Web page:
“The danger of this war is extraordinary,” Dimon told CBS’s Margaret Brennan during an interview that aired on “Face the Nation,” saying the public has a “false sense of security.”
“And it can go on for years,” he added. “But this oil and gas thing, it looks like the Europeans will get through it this winter. But this oil and gas problem is going to go on for years. So if I was in the government or anywhere else, I’d say, I have to prepare for getting much worse. I hope it doesn’t. But I would definitely be preparing for it to get much worse.”
The invasion has left European countries scrambling to diversify their energy sources away from Russia, a longtime major supplier to Europe and Germany, in particular.
The situation has only become more precarious as winter sets in and residents turn on the heat.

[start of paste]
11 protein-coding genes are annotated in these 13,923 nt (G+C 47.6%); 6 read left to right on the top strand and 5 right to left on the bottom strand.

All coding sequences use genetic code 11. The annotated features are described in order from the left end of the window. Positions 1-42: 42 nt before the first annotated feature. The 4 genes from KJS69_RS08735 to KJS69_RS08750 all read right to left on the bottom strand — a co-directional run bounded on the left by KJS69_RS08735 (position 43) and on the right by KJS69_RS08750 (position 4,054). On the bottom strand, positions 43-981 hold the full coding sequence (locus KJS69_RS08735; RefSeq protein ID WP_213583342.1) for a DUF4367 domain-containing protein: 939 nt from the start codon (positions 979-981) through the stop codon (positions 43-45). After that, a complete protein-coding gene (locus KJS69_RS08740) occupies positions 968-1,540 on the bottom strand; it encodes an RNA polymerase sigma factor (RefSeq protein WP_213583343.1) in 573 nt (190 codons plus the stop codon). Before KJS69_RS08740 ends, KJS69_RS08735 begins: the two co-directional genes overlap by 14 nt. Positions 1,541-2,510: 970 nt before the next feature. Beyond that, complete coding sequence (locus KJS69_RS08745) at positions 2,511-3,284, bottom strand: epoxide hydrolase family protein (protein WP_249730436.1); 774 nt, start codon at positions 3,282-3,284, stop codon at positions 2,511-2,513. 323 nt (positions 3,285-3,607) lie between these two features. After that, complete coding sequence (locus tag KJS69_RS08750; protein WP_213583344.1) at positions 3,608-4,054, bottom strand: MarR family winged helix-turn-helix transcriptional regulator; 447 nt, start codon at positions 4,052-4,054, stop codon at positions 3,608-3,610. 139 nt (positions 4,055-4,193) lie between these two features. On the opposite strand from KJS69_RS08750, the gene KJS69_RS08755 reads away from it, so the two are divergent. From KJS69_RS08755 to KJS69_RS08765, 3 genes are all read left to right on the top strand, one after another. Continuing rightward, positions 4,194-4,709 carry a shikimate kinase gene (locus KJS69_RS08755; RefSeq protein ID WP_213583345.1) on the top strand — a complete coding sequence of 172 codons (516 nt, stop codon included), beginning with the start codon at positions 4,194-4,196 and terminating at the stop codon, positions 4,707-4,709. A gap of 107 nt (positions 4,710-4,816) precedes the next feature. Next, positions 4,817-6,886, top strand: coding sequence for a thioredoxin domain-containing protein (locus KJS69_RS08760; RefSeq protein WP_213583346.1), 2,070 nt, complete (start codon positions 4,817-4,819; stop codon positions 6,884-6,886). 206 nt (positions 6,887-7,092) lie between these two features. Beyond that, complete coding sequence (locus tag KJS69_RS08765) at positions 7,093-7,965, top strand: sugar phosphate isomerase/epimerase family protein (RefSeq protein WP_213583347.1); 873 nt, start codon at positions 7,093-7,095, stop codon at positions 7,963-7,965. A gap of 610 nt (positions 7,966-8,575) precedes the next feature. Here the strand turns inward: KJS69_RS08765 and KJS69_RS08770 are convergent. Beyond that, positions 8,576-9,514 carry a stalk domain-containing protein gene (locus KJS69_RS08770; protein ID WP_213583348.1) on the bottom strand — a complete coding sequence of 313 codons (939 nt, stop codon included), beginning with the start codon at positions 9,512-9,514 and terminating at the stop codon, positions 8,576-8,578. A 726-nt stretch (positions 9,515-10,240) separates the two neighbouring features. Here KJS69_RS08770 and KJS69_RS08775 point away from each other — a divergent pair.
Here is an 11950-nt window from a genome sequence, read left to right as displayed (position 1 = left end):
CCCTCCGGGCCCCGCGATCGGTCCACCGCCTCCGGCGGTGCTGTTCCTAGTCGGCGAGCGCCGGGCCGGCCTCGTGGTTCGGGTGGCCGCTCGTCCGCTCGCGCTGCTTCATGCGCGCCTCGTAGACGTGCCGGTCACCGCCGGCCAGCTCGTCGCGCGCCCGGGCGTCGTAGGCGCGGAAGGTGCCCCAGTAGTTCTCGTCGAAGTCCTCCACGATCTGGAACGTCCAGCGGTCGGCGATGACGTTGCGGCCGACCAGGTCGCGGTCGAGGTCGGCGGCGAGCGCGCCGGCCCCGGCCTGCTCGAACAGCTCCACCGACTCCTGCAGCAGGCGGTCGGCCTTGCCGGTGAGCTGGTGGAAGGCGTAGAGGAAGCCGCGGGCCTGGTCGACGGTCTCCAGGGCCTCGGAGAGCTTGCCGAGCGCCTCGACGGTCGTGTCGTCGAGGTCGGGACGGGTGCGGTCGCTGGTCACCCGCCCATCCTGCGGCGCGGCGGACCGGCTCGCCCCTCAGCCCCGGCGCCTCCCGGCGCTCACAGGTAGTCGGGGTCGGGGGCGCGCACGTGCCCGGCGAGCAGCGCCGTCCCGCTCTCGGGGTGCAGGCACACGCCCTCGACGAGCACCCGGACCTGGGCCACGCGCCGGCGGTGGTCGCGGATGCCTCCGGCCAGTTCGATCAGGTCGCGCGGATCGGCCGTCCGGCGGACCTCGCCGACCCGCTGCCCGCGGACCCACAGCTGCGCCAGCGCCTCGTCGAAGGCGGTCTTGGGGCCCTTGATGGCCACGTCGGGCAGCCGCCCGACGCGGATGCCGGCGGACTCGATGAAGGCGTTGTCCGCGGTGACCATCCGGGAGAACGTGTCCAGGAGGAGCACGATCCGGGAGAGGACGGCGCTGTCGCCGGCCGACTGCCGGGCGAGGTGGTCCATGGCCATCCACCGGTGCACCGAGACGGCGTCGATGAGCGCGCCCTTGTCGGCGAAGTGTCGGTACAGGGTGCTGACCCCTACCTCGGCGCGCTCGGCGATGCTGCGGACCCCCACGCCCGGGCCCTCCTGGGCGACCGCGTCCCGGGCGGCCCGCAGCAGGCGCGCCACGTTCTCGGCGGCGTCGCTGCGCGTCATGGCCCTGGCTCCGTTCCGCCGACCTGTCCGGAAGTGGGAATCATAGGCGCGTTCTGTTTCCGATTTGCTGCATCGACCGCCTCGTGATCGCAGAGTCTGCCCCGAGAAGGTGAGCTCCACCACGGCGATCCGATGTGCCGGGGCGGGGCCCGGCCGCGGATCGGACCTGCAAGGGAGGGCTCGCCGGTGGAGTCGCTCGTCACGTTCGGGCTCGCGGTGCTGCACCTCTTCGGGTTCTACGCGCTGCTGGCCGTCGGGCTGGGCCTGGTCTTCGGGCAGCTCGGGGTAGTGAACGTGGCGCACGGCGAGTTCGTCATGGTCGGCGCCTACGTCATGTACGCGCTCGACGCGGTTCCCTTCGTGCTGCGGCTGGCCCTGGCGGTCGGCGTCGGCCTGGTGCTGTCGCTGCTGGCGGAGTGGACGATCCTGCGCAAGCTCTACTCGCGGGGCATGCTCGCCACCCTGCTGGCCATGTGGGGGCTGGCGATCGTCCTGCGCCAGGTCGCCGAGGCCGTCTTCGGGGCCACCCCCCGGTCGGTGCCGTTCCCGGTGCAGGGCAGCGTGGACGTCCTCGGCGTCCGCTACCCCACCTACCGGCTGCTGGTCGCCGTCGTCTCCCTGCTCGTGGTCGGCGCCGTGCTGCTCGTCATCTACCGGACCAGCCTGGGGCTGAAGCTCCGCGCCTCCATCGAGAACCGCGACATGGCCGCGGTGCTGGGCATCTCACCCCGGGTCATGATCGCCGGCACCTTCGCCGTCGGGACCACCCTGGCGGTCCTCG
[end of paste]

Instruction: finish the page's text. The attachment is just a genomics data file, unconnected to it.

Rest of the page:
But Brent crude, a benchmark for global oil prices, has fallen below pre-war levels after spiking immediately following Russia’s invasion.
Dimon suggested the recent declines are in part because of an economic slowdown in China after multiple years of Xi Jinping’s government enforcing a “zero COVID” strategy and the start of a recession in Europe.
But the banking executive warned that those short-term declines won’t last forever, calling for a “Marshall Plan for energy” that includes significant investment in energy infrastructure to boost production and keep prices low.
“Those things will reverse,” Dimon told Brennan. “And this underinvestment in oil and gas, it will hurt you two or three years out. It’s quite predictable, but it’s not today.”
Dimon indicated he regularly speaks with officials in the Biden administration about his concerns, including John Podesta, who the president tapped to lead implementation of $370 billion of climate investments included in the Inflation Reduction Act.
“We need secure, reliable, cheap oil and gas,” Dimon said on CBS. “The problem, you know, a lot of people think that oil and gas prices being high is good for CO2. It’s not.”